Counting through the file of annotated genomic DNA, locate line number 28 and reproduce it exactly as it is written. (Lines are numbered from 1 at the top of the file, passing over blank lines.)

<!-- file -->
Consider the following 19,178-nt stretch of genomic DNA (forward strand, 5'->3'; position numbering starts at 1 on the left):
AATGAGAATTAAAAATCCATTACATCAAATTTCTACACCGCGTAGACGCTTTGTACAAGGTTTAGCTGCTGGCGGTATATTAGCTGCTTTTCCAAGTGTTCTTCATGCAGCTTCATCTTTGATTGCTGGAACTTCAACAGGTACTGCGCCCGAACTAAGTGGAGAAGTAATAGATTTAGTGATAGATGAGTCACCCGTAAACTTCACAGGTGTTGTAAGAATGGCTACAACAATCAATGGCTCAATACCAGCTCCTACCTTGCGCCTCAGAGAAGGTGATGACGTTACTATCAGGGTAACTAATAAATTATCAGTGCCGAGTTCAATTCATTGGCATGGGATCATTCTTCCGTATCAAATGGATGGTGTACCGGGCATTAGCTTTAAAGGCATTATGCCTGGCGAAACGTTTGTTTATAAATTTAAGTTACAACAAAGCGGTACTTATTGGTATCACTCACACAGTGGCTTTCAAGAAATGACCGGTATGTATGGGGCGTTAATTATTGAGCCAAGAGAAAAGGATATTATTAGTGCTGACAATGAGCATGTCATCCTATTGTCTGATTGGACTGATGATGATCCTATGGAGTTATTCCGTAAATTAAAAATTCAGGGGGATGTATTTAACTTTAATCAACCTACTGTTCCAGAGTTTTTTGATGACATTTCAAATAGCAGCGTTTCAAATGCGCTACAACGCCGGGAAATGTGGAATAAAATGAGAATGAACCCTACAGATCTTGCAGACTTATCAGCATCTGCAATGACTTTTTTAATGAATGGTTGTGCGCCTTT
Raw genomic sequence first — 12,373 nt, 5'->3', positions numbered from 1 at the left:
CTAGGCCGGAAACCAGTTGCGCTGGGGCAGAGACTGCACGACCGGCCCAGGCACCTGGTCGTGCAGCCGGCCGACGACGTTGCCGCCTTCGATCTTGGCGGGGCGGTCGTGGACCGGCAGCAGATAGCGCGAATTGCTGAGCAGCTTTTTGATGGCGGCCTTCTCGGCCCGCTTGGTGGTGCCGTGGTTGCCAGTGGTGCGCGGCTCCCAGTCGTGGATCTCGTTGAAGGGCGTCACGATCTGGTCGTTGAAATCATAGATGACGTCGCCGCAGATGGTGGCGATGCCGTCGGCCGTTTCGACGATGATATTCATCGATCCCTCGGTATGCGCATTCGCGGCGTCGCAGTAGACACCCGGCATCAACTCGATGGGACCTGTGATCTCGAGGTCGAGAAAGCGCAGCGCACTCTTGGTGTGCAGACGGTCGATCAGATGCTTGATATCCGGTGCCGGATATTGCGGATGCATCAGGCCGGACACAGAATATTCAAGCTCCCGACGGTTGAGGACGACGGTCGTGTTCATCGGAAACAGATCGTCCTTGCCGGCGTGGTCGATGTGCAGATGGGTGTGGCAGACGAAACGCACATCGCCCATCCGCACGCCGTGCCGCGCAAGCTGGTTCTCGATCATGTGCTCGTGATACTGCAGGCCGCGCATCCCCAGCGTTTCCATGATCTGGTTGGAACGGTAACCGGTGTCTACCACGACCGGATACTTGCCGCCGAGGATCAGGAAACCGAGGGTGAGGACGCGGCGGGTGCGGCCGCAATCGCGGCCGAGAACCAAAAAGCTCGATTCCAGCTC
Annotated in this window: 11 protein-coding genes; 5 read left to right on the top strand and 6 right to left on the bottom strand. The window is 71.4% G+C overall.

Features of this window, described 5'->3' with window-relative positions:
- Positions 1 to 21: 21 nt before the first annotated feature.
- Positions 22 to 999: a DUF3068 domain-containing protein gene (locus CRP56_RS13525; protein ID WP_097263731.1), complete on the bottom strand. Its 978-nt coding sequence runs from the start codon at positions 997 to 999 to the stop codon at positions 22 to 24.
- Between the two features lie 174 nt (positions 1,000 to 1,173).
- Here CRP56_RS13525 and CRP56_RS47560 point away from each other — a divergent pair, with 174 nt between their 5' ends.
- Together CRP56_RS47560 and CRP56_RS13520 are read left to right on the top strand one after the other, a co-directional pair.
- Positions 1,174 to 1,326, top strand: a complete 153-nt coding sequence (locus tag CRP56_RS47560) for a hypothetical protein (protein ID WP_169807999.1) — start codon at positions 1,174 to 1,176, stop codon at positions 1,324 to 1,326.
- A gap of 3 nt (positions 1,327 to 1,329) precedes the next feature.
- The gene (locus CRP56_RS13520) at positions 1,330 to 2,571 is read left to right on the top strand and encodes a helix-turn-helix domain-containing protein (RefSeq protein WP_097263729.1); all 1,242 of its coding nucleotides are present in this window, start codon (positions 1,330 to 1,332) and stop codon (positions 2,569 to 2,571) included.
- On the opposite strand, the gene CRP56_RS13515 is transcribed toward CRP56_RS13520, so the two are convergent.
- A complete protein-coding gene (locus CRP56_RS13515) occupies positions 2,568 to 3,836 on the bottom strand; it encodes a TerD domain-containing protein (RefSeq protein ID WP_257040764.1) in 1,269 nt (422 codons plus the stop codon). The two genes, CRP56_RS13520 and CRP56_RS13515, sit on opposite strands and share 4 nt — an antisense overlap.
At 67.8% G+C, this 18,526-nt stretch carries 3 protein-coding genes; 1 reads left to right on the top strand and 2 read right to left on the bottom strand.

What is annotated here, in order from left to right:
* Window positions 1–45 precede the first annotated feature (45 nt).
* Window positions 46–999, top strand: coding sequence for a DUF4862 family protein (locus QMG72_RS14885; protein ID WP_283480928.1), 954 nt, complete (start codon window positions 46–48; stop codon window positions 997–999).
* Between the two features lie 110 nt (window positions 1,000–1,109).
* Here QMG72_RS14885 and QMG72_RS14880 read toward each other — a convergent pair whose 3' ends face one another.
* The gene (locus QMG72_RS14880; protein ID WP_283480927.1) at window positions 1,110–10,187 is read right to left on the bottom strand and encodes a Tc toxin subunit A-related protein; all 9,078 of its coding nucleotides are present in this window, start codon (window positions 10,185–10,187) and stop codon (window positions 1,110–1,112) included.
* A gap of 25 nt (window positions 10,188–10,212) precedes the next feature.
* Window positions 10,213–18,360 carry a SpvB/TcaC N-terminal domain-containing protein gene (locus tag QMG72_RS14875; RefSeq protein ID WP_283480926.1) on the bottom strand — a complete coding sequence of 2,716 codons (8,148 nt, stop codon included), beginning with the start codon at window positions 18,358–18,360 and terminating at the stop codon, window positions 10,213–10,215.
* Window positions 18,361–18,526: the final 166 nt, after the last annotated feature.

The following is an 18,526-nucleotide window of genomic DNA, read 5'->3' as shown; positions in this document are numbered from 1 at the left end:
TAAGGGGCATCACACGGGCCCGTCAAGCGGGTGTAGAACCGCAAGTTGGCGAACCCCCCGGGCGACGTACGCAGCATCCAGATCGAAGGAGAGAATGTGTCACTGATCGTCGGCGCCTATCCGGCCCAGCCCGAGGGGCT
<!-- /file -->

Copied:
TAAGGGGCATCACACGGGCCCGTCAAGCGGGTGTAGAACCGCAAGTTGGCGAACCCCCCGGGCGACGTACGCAGCATCCAGATCGAAGGAGAGAATGTGTCACTGATCGTCGGCGCCTATCCGGCCCAGCCCGAGGGGCT